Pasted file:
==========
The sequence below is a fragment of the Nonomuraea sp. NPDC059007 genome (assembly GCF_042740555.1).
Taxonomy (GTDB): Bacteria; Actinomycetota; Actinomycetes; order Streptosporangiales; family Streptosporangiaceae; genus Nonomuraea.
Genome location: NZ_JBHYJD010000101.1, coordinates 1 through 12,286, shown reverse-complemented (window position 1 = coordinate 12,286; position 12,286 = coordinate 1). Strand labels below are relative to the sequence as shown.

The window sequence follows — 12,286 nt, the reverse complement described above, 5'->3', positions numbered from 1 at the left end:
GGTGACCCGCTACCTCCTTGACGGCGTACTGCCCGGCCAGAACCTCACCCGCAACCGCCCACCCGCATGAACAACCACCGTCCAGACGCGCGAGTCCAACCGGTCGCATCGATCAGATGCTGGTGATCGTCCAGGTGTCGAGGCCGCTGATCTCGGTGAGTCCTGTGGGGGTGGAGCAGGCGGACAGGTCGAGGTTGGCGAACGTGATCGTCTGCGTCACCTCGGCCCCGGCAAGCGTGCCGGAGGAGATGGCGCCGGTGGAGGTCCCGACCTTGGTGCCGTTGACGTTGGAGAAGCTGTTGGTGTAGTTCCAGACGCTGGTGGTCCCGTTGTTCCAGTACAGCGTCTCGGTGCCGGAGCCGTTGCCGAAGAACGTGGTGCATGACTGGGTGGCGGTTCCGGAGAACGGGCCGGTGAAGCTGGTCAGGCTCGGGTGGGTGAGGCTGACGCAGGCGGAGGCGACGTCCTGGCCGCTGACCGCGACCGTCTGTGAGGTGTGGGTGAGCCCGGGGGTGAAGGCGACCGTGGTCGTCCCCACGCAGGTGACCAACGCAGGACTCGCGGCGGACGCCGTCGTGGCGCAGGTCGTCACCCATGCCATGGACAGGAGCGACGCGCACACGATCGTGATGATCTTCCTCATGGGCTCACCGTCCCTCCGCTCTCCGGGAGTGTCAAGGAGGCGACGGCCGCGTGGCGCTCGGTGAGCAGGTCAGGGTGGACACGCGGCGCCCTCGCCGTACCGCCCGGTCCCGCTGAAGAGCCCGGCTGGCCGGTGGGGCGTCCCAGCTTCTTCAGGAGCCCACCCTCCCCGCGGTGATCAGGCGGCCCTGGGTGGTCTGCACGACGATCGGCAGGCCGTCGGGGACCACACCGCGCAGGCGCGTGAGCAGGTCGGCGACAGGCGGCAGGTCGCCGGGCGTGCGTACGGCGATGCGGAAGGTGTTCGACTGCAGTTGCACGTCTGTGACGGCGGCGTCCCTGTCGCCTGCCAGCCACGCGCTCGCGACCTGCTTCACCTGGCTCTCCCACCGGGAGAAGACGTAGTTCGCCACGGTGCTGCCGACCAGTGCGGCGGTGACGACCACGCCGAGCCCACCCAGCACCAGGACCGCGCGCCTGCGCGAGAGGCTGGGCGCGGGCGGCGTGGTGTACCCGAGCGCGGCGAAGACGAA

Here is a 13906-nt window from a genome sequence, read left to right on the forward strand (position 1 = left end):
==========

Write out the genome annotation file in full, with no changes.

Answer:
The sequence below is a fragment of the Nonomuraea sp. NPDC059007 genome (assembly GCF_042740555.1).
Taxonomy (GTDB): Bacteria; Actinomycetota; Actinomycetes; order Streptosporangiales; family Streptosporangiaceae; genus Nonomuraea.
Genome location: NZ_JBHYJD010000101.1, coordinates 1 through 12,286, shown reverse-complemented (window position 1 = coordinate 12,286; position 12,286 = coordinate 1). Strand labels below are relative to the sequence as shown.

The window sequence follows — 12,286 nt, the reverse complement described above, 5'->3', positions numbered from 1 at the left end:
GGTGACCCGCTACCTCCTTGACGGCGTACTGCCCGGCCAGAACCTCACCCGCAACCGCCCACCCGCATGAACAACCACCGTCCAGACGCGCGAGTCCAACCGGTCGCATCGATCAGATGCTGGTGATCGTCCAGGTGTCGAGGCCGCTGATCTCGGTGAGTCCTGTGGGGGTGGAGCAGGCGGACAGGTCGAGGTTGGCGAACGTGATCGTCTGCGTCACCTCGGCCCCGGCAAGCGTGCCGGAGGAGATGGCGCCGGTGGAGGTCCCGACCTTGGTGCCGTTGACGTTGGAGAAGCTGTTGGTGTAGTTCCAGACGCTGGTGGTCCCGTTGTTCCAGTACAGCGTCTCGGTGCCGGAGCCGTTGCCGAAGAACGTGGTGCATGACTGGGTGGCGGTTCCGGAGAACGGGCCGGTGAAGCTGGTCAGGCTCGGGTGGGTGAGGCTGACGCAGGCGGAGGCGACGTCCTGGCCGCTGACCGCGACCGTCTGTGAGGTGTGGGTGAGCCCGGGGGTGAAGGCGACCGTGGTCGTCCCCACGCAGGTGACCAACGCAGGACTCGCGGCGGACGCCGTCGTGGCGCAGGTCGTCACCCATGCCATGGACAGGAGCGACGCGCACACGATCGTGATGATCTTCCTCATGGGCTCACCGTCCCTCCGCTCTCCGGGAGTGTCAAGGAGGCGACGGCCGCGTGGCGCTCGGTGAGCAGGTCAGGGTGGACACGCGGCGCCCTCGCCGTACCGCCCGGTCCCGCTGAAGAGCCCGGCTGGCCGGTGGGGCGTCCCAGCTTCTTCAGGAGCCCACCCTCCCCGCGGTGATCAGGCGGCCCTGGGTGGTCTGCACGACGATCGGCAGGCCGTCGGGGACCACACCGCGCAGGCGCGTGAGCAGGTCGGCGACAGGCGGCAGGTCGCCGGGCGTGCGTACGGCGATGCGGAAGGTGTTCGACTGCAGTTGCACGTCTGTGACGGCGGCGTCCCTGTCGCCTGCCAGCCACGCGCTCGCGACCTGCTTCACCTGGCTCTCCCACCGGGAGAAGACGTAGTTCGCCACGGTGCTGCCGACCAGTGCGGCGGTGACGACCACGCCGAGCCCACCCAGCACCAGGACCGCGCGCCTGCGCGAGAGGCTGGGCGCGGGCGGCGTGGTGTACCCGAGCGCGGCGAAGACGAA

Here is a 13906-nt window from a genome sequence, read left to right on the forward strand (position 1 = left end):